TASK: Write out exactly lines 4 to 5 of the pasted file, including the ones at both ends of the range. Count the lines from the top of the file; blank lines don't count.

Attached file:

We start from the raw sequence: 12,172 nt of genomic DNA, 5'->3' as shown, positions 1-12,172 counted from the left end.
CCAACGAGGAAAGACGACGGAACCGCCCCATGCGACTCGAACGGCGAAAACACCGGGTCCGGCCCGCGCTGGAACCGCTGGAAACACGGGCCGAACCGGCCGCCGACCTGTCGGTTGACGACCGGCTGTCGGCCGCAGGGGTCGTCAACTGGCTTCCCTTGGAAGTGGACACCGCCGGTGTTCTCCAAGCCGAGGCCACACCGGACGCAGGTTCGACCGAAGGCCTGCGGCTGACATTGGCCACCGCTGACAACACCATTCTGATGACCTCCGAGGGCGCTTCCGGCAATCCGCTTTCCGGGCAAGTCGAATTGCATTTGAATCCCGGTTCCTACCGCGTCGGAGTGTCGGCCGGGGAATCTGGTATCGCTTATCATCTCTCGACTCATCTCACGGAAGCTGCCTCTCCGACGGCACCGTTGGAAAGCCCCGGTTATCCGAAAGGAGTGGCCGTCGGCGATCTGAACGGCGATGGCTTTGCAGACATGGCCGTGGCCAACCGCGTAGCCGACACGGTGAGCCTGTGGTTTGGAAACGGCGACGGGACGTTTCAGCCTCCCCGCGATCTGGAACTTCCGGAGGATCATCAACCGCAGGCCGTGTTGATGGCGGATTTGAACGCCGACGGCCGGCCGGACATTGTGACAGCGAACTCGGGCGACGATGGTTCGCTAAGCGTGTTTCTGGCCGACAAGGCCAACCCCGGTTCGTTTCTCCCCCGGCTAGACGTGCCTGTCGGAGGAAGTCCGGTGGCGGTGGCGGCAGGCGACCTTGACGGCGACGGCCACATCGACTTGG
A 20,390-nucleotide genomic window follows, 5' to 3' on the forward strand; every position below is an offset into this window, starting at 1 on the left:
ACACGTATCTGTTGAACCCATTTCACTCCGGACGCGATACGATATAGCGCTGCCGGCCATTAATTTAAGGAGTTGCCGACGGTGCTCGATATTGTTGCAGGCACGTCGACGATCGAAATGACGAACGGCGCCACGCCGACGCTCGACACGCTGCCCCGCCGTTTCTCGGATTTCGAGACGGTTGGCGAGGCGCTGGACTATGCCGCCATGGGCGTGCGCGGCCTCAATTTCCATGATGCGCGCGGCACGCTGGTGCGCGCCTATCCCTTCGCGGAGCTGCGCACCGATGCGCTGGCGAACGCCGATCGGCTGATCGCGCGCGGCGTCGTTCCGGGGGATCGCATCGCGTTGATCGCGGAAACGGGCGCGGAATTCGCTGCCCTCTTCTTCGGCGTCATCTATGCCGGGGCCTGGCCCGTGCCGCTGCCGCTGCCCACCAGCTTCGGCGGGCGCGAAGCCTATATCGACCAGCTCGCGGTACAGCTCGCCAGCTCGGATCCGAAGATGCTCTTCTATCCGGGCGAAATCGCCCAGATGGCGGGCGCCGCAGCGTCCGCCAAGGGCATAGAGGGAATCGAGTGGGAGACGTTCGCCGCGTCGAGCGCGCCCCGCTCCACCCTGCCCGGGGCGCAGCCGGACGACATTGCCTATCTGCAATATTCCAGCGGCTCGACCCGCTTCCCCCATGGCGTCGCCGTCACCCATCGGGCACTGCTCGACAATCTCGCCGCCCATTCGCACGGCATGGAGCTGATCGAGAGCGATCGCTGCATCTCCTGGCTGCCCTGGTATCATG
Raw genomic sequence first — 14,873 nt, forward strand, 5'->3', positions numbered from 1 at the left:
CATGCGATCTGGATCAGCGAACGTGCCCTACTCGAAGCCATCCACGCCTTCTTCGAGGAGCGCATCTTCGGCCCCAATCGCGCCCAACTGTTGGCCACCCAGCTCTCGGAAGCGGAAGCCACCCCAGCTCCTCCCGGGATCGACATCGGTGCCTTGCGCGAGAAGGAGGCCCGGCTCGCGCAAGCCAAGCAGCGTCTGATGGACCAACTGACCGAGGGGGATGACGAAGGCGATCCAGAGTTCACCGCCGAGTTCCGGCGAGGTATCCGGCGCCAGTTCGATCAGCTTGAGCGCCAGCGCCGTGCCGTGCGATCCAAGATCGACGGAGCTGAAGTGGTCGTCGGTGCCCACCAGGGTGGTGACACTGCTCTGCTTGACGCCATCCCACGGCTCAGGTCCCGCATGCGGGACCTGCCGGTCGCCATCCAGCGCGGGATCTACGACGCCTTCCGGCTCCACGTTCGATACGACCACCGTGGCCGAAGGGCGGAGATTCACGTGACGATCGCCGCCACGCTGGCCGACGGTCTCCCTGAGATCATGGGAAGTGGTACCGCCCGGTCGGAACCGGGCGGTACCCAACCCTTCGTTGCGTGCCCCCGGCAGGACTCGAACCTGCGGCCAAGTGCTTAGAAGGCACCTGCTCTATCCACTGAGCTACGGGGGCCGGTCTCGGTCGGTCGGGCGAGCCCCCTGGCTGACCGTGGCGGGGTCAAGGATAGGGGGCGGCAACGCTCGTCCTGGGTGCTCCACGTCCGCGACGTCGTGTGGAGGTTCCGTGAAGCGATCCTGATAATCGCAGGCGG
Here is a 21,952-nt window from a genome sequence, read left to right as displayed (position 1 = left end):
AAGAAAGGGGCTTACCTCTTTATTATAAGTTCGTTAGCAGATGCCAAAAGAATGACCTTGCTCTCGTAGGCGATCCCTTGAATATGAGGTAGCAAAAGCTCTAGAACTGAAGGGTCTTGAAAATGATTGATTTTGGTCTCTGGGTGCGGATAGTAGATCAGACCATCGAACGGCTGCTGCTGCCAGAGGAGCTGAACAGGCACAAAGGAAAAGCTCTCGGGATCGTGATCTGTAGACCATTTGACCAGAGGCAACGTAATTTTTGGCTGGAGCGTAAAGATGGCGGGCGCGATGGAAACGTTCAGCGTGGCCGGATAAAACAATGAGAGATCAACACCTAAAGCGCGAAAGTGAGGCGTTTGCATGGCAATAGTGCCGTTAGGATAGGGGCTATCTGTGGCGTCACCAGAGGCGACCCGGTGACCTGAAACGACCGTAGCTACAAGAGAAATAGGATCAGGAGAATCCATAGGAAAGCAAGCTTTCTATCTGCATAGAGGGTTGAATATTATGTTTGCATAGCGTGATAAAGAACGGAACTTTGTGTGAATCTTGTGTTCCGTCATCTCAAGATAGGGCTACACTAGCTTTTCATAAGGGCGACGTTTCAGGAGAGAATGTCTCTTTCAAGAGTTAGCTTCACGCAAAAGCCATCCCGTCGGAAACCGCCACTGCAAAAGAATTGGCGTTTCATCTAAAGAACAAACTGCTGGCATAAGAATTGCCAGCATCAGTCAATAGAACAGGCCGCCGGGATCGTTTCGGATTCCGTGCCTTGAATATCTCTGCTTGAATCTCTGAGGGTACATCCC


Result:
ACACGTATCTGTTGAACCCATTTCACTCCGGACGCGATACGATATAGCGCTGCCGGCCATTAATTTAAGGAGTTGCCGACGGTGCTCGATATTGTTGCAGGCACGTCGACGATCGAAATGACGAACGGCGCCACGCCGACGCTCGACACGCTGCCCCGCCGTTTCTCGGATTTCGAGACGGTTGGCGAGGCGCTGGACTATGCCGCCATGGGCGTGCGCGGCCTCAATTTCCATGATGCGCGCGGCACGCTGGTGCGCGCCTATCCCTTCGCGGAGCTGCGCACCGATGCGCTGGCGAACGCCGATCGGCTGATCGCGCGCGGCGTCGTTCCGGGGGATCGCATCGCGTTGATCGCGGAAACGGGCGCGGAATTCGCTGCCCTCTTCTTCGGCGTCATCTATGCCGGGGCCTGGCCCGTGCCGCTGCCGCTGCCCACCAGCTTCGGCGGGCGCGAAGCCTATATCGACCAGCTCGCGGTACAGCTCGCCAGCTCGGATCCGAAGATGCTCTTCTATCCGGGCGAAATCGCCCAGATGGCGGGCGCCGCAGCGTCCGCCAAGGGCATAGAGGGAATCGAGTGGGAGACGTTCGCCGCGTCGAGCGCGCCCCGCTCCACCCTGCCCGGGGCGCAGCCGGACGACATTGCCTATCTGCAATATTCCAGCGGCTCGACCCGCTTCCCCCATGGCGTCGCCGTCACCCATCGGGCACTGCTCGACAATCTCGCCGCCCATTCGCACGGCATGGAGCTGATCGAGAGCGATCGCTGCATCTCCTGGCTGCCCTGGTATCATG
Raw genomic sequence first — 14,873 nt, forward strand, 5'->3', positions numbered from 1 at the left: